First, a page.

Posts tagged Professor Matt Sponheimer
The males of two bipedal hominid species that roamed the South African savannah more than a million years ago were stay-at-home kind of guys when compared to the gadabout gals, says a new high-tech study led by the University of Colorado Boulder.
The team, which studied teeth from a group of extinct Australopithecus africanus and Paranthropus robustus individuals from two adjacent cave systems in South Africa, found more than half of the female teeth were from outside the local area, said CU-Boulder adjunct professor and lead study author Sandi Copeland. In contrast, only about 10 percent of the male hominid teeth were from elsewhere, suggesting they likely grew up and died in the same area.
“One of our goals was to try to find something out about early hominid landscape use,” said Copeland, who also is affiliated with the Max Plank Institute for Evolutionary Anthropology in Leipzig, Germany. “Here we have the first direct glimpse of the geographic movements of early hominids, and it appears the females preferentially moved away from their residential groups.”
A paper on the subject is being published in the June 2 issue of Nature. Co-authors included CU-Boulder anthropology Professor Matt Sponheimer, Darryl de Ruiter from Texas A&M University, Julia Lee Thorp from the University of Oxford, Daryl Codron from the University of Zurich, Petrus le Roux from the University of Cape Town, Vaughan Grimes of Memorial University-St. John’s campus in Newfoundland and Michael Richards of the University of British Columbia in Vancouver.
The new study results were somewhat surprising, said Copeland. “We assumed more of the hominids would be from non-local areas, since it is generally thought the evolution of bipedalism was due in part to allow individuals to range longer distances,” she said. “Such small home ranges could imply that bipedalism evolved for other reasons.”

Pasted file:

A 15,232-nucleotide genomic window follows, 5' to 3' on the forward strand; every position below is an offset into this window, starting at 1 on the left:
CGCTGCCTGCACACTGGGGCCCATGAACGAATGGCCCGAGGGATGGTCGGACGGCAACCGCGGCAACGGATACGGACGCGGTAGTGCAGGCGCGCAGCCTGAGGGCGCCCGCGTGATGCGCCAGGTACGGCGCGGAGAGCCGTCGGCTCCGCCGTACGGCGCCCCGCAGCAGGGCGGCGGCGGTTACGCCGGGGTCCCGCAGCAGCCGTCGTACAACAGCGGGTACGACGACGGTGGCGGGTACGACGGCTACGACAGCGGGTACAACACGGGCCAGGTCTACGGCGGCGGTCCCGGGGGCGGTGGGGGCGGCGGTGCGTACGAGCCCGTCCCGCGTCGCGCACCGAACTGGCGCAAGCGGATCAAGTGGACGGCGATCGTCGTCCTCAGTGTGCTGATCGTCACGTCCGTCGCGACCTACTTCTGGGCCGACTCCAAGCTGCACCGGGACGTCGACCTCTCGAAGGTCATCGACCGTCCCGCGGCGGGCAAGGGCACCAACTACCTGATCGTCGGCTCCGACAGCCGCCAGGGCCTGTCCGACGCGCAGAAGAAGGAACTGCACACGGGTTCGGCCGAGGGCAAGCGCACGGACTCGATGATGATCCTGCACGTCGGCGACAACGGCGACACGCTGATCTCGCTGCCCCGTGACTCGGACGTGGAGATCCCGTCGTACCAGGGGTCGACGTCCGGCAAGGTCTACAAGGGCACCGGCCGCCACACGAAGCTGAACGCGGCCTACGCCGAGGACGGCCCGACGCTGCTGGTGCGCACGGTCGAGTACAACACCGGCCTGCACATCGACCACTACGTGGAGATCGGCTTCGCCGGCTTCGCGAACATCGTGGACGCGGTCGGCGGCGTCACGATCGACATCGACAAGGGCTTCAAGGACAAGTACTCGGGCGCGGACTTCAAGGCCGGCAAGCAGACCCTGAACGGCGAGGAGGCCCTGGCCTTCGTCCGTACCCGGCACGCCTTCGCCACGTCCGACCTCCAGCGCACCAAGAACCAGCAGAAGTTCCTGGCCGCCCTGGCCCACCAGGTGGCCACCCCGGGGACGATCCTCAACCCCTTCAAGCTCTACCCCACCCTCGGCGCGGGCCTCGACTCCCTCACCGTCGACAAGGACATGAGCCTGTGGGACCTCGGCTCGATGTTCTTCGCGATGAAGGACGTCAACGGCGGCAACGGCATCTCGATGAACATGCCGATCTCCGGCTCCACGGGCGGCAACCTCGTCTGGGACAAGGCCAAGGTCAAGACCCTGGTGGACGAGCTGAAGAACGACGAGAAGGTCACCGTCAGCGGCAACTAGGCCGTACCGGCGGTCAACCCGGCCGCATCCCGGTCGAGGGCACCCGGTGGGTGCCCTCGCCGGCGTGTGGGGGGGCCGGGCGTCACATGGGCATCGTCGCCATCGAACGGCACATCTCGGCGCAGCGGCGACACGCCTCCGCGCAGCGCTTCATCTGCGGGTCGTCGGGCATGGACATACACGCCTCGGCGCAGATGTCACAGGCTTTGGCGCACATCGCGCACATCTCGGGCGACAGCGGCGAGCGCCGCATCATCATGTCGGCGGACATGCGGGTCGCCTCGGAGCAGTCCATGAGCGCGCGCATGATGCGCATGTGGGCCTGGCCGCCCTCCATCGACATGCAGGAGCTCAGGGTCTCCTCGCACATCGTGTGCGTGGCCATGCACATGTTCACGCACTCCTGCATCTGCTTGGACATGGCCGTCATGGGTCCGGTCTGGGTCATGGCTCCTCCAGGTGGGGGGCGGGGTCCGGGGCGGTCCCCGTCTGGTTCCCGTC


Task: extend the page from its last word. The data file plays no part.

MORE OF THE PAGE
The team used a high-tech analysis known as laser ablation, zapping the hominid teeth with lasers to help them measure isotope ratios of strontium found in tooth enamel in order to identify specific areas of landscape use. A naturally occurring element, strontium is found in rocks and soils and is absorbed by plants and animals.
Since unique strontium signals are tied to specific geological substrates — like granite, basalt, quartzite, sandstone and others — they can be used to reveal landscape conditions where ancient hominids grew up, said Copeland. “The strontium isotope ratios are a direct reflection of the foods these hominids ate, which in turn are a reflection of the local geology.”
The study was funded by the National Science Foundation, the Max Planck Society, a University of Colorado LEAP Associate Professor Growth Grant and the University of Colorado Dean’s Fund for Excellence.
“It is difficult enough to work out relations between the sexes today, so the challenges in investigating the ways that male and female hominids used the landscape and formed social groups over a million years ago are considerable, to say the least,” said CU-Boulder’s Sponheimer. “Disembodied skulls and teeth are notoriously poor communicators, so the real difficulty with a study like this is finding new ways to make these old bones speak.”
Strontium isotope signatures are locked into the molars of mammals by the end of tooth enamel formation — for the hominids, probably at about eight or nine years old when they were traveling with their mothers. The Sterkfontein and Swartkans cave systems that yielded the teeth are less than a mile apart and dominated by a sedimentary carbonate rock known as dolomite, which has a distinct strontium signal, she said.
The team tested 19 teeth dating from roughly 2.7 to 1.7 million years ago from both Australopithecus africanus and Paranthropus robustus individuals from the two caves, which are well known for yielding valuable scientific data on hominid evolution.